AT&T's Heart-Wrenching Texting and Driving PSA (Is Kind of Hypocritical?)

Distractedly driving while texting is a categorically reckless activity, like jaywalking, or drunk-IMing an ex-girlfriend. AT&T has a harrowing new film, titled "The Last Text," illustrating the awful consequences. But are they employing a distraction method of their own?

The movie's points cannot be argued. Texting while driving is stupid—period—and can ruin or end lives. And the argument is hard to ignore, with an emotional pummeling of head-shaking highway cops, distraught mothers, and physical therapy patients. The video works, in that it scares the hell out of you and makes you sad. This is a good thing. if AT&T (among others) can force connotations of death and loss upon texting while driving, roads might be safer. This is noble.

What's maybe not so noble is the fact that every other part of AT&T's mobile business is just as much a threat to your life on the road, and doesn't have an accompanying scare video. Many states already ban phones while driving, with exceptions for those who use Bluetooth headsets—which AT&T conveniently sells. But this isn't enough. According to a University of Utah study, "Using a cell phone use while driving, whether it's hand-held or hands-free, delays a driver's reactions as much as having a blood alcohol concentration at the legal limit of .08 percent." (Emphasis mine) That is to say, driving with a phone, even if you're not using it to text, can kill you. It can cause the same tragic endings AT&T has gone through such effort to depict in "The Last Text"—without any texts at all.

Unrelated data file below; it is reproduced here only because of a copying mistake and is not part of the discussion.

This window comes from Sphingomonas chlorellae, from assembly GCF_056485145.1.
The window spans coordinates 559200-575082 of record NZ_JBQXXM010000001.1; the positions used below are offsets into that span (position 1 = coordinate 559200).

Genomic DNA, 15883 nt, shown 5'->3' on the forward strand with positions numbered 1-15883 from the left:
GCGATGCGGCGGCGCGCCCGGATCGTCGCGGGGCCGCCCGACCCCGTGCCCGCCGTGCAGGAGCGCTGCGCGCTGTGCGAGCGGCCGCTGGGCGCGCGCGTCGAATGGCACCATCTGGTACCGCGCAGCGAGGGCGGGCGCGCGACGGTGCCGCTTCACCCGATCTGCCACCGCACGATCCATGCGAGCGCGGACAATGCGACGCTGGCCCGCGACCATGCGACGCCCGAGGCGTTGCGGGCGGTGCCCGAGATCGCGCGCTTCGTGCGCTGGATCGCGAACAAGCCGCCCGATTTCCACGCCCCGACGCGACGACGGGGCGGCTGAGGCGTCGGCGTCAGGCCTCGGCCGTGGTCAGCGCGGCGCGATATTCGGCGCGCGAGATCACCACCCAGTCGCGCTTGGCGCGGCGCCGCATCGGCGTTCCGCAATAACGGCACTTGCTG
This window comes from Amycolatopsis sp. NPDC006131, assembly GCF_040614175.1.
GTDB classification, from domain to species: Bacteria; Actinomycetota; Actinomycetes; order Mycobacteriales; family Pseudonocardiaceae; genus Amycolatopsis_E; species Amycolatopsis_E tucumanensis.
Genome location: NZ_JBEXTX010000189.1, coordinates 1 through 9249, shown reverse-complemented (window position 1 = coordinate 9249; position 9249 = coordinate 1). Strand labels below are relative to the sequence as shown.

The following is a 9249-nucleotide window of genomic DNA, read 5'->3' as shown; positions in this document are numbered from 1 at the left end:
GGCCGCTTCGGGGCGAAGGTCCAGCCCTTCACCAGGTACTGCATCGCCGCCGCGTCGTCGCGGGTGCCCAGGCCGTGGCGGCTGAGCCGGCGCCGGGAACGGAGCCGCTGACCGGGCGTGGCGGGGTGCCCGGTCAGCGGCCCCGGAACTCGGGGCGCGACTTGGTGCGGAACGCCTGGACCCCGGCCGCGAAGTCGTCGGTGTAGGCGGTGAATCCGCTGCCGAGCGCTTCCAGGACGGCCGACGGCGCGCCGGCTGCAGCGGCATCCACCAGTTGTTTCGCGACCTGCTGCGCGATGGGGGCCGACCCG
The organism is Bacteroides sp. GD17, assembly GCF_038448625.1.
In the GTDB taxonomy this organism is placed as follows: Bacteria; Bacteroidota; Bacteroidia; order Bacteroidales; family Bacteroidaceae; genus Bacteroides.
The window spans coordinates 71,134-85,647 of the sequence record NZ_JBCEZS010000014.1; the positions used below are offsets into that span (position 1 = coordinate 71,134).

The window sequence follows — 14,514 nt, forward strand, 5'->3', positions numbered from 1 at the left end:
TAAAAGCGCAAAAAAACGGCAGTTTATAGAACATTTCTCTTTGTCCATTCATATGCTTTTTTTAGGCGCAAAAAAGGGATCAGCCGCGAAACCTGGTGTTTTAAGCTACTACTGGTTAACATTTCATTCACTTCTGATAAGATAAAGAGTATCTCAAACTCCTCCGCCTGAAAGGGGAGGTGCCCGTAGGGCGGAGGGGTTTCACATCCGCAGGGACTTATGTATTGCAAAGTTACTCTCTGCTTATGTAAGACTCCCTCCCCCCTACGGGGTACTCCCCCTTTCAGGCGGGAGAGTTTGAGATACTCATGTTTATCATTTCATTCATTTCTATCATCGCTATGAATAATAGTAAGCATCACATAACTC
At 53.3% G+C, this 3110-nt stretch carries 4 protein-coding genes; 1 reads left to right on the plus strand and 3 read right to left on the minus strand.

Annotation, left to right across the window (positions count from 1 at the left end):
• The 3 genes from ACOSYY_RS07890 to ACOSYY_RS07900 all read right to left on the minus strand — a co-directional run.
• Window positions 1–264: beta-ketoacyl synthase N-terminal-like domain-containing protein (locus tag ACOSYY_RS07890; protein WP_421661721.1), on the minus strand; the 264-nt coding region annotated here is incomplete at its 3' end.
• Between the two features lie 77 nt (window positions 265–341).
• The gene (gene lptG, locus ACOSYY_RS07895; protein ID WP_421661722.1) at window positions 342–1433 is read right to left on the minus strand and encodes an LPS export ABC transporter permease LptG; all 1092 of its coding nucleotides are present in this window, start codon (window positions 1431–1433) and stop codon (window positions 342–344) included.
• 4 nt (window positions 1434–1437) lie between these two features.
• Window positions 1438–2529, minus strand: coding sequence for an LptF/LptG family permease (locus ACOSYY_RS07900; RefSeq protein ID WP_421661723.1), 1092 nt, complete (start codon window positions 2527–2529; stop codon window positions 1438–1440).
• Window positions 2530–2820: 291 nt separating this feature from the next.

What AT&T is doing with the video is laudable. It takes at least some degree of corporate courage to not only admit, but so emphatically proclaim that your own service kills people. But by placing so much emphasis on the texting, we're worried the rest of the message might get lost amid the sobbing. Phones in the hands of drivers, whether AT&T's phones or someone else's, can make you just as dead whether you're typing "where u at" or having a quick conversation via Bluetooth. The effort here is a good start, but we'll feel safer when carriers fess up to the rest of their products' dangers. [AT&T]